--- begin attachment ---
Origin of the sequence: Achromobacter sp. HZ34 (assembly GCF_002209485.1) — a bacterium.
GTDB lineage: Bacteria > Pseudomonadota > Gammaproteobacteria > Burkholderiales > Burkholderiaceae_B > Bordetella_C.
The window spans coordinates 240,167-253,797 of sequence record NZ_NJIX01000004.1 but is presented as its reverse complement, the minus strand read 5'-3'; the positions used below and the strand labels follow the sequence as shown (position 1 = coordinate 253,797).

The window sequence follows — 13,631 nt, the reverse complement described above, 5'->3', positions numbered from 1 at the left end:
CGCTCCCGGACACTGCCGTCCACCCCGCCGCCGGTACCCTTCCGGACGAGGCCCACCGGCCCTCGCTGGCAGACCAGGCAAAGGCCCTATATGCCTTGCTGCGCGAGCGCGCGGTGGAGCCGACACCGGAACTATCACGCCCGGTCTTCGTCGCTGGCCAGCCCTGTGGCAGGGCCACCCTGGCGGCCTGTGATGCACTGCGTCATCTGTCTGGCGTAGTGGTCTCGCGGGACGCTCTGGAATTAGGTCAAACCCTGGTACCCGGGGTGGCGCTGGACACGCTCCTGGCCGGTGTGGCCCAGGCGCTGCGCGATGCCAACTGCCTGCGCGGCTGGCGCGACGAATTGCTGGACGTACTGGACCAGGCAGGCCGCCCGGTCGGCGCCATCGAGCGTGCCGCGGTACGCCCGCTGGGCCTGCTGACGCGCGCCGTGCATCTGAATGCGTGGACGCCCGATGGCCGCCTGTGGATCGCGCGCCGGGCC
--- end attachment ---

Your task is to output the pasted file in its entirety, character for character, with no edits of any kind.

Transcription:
Origin of the sequence: Achromobacter sp. HZ34 (assembly GCF_002209485.1) — a bacterium.
GTDB lineage: Bacteria > Pseudomonadota > Gammaproteobacteria > Burkholderiales > Burkholderiaceae_B > Bordetella_C.
The window spans coordinates 240,167-253,797 of sequence record NZ_NJIX01000004.1 but is presented as its reverse complement, the minus strand read 5'-3'; the positions used below and the strand labels follow the sequence as shown (position 1 = coordinate 253,797).

The window sequence follows — 13,631 nt, the reverse complement described above, 5'->3', positions numbered from 1 at the left end:
CGCTCCCGGACACTGCCGTCCACCCCGCCGCCGGTACCCTTCCGGACGAGGCCCACCGGCCCTCGCTGGCAGACCAGGCAAAGGCCCTATATGCCTTGCTGCGCGAGCGCGCGGTGGAGCCGACACCGGAACTATCACGCCCGGTCTTCGTCGCTGGCCAGCCCTGTGGCAGGGCCACCCTGGCGGCCTGTGATGCACTGCGTCATCTGTCTGGCGTAGTGGTCTCGCGGGACGCTCTGGAATTAGGTCAAACCCTGGTACCCGGGGTGGCGCTGGACACGCTCCTGGCCGGTGTGGCCCAGGCGCTGCGCGATGCCAACTGCCTGCGCGGCTGGCGCGACGAATTGCTGGACGTACTGGACCAGGCAGGCCGCCCGGTCGGCGCCATCGAGCGTGCCGCGGTACGCCCGCTGGGCCTGCTGACGCGCGCCGTGCATCTGAATGCGTGGACGCCCGATGGCCGCCTGTGGATCGCGCGCCGGGCC